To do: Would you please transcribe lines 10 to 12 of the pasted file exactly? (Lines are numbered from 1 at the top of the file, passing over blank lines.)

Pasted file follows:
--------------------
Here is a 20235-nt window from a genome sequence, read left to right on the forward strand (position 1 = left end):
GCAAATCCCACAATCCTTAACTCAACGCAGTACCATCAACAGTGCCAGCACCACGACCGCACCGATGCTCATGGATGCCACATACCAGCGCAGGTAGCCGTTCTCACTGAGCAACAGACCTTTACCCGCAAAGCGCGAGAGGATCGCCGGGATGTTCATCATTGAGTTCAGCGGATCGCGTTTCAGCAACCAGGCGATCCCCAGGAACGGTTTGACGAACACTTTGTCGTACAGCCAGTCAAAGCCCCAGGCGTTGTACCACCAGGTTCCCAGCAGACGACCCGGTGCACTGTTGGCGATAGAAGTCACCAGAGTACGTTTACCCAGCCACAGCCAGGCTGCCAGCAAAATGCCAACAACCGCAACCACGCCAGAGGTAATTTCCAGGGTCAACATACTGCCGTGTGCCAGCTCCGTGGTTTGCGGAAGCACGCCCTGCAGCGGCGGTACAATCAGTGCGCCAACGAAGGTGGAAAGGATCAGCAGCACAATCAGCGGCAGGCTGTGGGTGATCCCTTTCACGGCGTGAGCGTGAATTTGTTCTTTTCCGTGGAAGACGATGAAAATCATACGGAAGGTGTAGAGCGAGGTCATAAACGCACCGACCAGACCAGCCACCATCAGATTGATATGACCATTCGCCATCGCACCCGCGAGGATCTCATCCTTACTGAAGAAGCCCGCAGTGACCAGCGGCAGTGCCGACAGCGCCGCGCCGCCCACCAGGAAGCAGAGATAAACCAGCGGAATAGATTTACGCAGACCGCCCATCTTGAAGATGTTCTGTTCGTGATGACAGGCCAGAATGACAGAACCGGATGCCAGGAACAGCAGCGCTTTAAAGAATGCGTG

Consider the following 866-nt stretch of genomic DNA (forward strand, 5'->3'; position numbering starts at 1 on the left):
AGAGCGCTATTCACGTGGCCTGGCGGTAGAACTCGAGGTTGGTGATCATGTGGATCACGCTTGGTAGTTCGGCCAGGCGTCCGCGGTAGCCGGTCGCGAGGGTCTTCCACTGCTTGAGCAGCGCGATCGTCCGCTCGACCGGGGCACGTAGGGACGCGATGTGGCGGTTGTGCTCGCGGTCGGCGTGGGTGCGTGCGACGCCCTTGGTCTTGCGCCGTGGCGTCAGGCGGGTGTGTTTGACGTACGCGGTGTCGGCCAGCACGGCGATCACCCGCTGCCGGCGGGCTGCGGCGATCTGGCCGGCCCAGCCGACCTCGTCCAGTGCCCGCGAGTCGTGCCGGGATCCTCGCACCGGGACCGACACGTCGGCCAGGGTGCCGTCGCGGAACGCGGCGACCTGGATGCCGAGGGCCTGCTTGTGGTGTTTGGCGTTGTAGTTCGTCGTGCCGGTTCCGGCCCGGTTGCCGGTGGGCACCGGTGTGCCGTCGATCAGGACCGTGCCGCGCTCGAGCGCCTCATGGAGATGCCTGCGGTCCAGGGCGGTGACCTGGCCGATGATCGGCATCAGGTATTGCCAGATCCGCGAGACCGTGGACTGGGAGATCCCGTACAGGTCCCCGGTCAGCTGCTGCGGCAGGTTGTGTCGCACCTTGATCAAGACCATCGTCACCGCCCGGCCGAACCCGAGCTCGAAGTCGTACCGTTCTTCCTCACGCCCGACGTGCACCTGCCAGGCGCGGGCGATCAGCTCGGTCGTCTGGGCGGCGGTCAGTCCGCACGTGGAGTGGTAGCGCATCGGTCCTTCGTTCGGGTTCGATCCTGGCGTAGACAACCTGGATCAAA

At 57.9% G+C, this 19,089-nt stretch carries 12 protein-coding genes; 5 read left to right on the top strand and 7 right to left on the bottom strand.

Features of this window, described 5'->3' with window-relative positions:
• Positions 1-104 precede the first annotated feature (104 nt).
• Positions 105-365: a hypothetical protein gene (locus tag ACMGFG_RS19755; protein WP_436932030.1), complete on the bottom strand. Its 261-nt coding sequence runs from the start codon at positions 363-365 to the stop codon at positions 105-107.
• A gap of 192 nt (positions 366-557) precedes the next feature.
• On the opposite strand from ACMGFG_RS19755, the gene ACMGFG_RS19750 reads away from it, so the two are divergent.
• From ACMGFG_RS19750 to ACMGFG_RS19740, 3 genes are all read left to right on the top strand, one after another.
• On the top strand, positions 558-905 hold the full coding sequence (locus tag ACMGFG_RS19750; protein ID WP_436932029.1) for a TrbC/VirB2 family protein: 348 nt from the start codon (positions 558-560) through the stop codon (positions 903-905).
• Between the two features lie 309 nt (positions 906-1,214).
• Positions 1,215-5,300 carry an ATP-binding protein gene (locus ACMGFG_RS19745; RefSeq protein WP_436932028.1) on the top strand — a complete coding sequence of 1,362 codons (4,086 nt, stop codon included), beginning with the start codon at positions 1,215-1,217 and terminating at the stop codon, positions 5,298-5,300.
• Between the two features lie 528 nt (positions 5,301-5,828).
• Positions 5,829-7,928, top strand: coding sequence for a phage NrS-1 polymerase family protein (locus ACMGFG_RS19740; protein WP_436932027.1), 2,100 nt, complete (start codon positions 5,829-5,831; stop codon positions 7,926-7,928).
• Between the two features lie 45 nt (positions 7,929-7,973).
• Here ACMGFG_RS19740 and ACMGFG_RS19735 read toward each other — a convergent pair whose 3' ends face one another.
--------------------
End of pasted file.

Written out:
• On the opposite strand from ACMGFG_RS19755, the gene ACMGFG_RS19750 reads away from it, so the two are divergent.
• From ACMGFG_RS19750 to ACMGFG_RS19740, 3 genes are all read left to right on the top strand, one after another.
• On the top strand, positions 558-905 hold the full coding sequence (locus tag ACMGFG_RS19750; protein ID WP_436932029.1) for a TrbC/VirB2 family protein: 348 nt from the start codon (positions 558-560) through the stop codon (positions 903-905).